Kisspeptides (KiSS) are a recently discovered family of neuropeptides with a central role in regulating the onset of reproductive function in all animals studied to date. We have established biological and physiological evidence for KiSS signaling in the mare. The objective of the current study was to evaluate the physiological and behavioral responses of mares repeatedly given the equine-specific kisspeptpin decapeptide (eKp-10, YRWNSFGLRY-NH(2)) in an effort to shorten the interovulatory period. Administration of eKp-10 (0.5 mg iv every 4 h) to mares beginning on Day 16 postovulation (Group 2) or in estrus (Group 3) did not shorten the mean ± SEM interovulatory interval compared with untreated (Group 1) controls (21.9 ± 1.2, 22 ± 1.2, and 21.5 ± 1.5 days in Groups 1 to 3, respectively; N = 6 per group), nor was there a significant difference in follicle diameter before ovulation among groups, nor number of days treated with eKp-10 for Groups 2 and 3. Mean daily concentrations of FSH, the preovulatory LH surge (timing, mean, and peak concentrations), and mean progesterone concentrations from the newly formed CL were not significantly different among groups. The initiation of treatment was negatively correlated with sexual receptivity (scored 0 to 5: no interest to strong interest) and serum estradiol concentrations, indicating that eKp-10 can significantly disrupt normal sexual receptivity in the estrous mare. This effect on sexual receptivity was short-lived (< 72 h) and the overall change in sexual receptivity score was not significantly different between Groups 2 and 3 (-1.2 ± 0.5 and -1.4 ± 0.4, respectively). However, the day of the cycle that treatment was initiated significant affected the decline in sexual receptivity score, such that the later in the cycle that treatment was initiated, the greater the estimated decrease in sexual receptivity. In conclusion, the linear hypothalamic-pituitary mechanism for KiSS described in other species was not appropriate for the horse and administration of eKp-10 in the seasonally estrous mare may have been outside of the hormone's normal physiological context.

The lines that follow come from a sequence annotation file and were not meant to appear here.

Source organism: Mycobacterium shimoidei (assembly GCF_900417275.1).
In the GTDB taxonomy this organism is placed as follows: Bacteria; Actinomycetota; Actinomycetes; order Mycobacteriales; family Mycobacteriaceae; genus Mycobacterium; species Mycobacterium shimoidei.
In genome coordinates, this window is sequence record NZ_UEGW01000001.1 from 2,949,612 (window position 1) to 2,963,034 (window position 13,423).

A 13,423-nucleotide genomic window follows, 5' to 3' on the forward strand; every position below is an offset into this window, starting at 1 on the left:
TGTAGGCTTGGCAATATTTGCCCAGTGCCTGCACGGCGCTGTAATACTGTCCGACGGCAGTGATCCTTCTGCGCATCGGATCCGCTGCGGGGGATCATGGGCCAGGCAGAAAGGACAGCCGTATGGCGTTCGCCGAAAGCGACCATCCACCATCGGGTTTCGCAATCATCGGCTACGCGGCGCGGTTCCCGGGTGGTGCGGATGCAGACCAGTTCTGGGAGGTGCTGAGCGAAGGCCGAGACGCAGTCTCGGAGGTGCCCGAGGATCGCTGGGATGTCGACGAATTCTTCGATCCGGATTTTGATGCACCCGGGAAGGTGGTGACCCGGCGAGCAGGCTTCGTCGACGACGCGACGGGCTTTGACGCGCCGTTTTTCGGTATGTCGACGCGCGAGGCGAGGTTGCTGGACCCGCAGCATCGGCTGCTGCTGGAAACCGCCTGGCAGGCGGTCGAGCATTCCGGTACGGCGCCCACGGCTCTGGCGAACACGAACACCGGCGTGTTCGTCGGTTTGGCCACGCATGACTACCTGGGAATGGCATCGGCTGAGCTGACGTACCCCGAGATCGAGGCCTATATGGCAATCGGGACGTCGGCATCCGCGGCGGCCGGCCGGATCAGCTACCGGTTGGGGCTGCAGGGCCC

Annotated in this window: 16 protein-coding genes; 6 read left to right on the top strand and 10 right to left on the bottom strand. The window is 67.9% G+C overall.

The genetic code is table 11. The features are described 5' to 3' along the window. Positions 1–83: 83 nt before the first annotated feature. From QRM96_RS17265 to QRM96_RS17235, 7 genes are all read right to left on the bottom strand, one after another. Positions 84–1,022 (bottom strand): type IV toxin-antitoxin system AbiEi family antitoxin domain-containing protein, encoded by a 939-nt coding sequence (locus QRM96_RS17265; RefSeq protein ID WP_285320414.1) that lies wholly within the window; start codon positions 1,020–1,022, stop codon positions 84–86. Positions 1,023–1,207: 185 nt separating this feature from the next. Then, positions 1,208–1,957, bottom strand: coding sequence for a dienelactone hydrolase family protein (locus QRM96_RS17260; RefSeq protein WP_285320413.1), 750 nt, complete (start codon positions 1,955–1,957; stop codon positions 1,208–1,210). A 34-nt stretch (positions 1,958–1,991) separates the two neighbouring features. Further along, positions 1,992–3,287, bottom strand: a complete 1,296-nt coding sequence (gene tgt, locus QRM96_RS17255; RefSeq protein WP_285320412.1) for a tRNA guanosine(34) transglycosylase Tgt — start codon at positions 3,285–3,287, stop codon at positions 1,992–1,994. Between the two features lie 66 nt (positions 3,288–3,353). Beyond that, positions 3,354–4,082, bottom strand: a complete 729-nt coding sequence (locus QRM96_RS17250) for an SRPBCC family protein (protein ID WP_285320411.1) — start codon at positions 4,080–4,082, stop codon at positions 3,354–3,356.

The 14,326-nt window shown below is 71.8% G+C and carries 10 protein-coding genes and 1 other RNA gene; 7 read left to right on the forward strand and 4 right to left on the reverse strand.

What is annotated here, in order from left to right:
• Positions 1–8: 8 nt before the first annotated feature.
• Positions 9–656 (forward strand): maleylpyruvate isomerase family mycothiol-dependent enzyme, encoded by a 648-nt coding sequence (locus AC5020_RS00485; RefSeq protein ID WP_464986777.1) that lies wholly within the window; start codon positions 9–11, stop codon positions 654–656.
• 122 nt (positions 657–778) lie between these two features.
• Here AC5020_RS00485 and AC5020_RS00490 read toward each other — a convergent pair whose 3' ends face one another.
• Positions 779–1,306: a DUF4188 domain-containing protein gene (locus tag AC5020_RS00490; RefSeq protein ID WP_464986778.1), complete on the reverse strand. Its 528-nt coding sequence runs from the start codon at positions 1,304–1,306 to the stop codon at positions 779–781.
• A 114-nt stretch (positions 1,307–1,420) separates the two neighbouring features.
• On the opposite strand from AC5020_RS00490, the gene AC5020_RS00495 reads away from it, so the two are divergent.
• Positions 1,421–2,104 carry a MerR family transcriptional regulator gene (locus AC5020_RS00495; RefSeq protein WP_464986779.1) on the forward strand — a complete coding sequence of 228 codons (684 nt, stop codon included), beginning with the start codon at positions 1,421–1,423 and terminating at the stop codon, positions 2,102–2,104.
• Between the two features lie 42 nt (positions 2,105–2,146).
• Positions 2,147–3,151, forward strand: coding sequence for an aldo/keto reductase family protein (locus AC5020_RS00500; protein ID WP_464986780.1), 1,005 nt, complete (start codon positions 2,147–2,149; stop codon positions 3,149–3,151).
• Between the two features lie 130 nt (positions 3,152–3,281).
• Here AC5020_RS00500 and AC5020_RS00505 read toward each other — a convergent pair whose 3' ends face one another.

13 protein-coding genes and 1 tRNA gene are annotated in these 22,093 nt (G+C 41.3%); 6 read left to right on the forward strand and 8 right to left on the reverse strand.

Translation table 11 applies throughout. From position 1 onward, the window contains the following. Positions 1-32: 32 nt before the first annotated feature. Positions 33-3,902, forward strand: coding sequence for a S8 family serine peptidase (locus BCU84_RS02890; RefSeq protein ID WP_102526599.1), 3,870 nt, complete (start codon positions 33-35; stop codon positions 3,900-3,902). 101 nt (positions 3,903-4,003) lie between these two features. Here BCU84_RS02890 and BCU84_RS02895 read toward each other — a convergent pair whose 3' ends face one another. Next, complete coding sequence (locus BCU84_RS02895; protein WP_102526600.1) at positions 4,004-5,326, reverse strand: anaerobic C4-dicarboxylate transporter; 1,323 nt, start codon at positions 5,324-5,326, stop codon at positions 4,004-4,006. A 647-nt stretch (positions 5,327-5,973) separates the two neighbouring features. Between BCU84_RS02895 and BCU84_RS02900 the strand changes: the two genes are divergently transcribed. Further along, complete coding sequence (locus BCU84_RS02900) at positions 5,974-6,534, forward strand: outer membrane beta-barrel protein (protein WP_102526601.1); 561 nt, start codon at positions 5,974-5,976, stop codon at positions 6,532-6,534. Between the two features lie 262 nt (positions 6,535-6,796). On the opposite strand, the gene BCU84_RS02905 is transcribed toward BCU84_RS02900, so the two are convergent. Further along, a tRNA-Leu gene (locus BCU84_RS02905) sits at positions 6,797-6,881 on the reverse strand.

Copyright © 2012. Published by Elsevier Inc.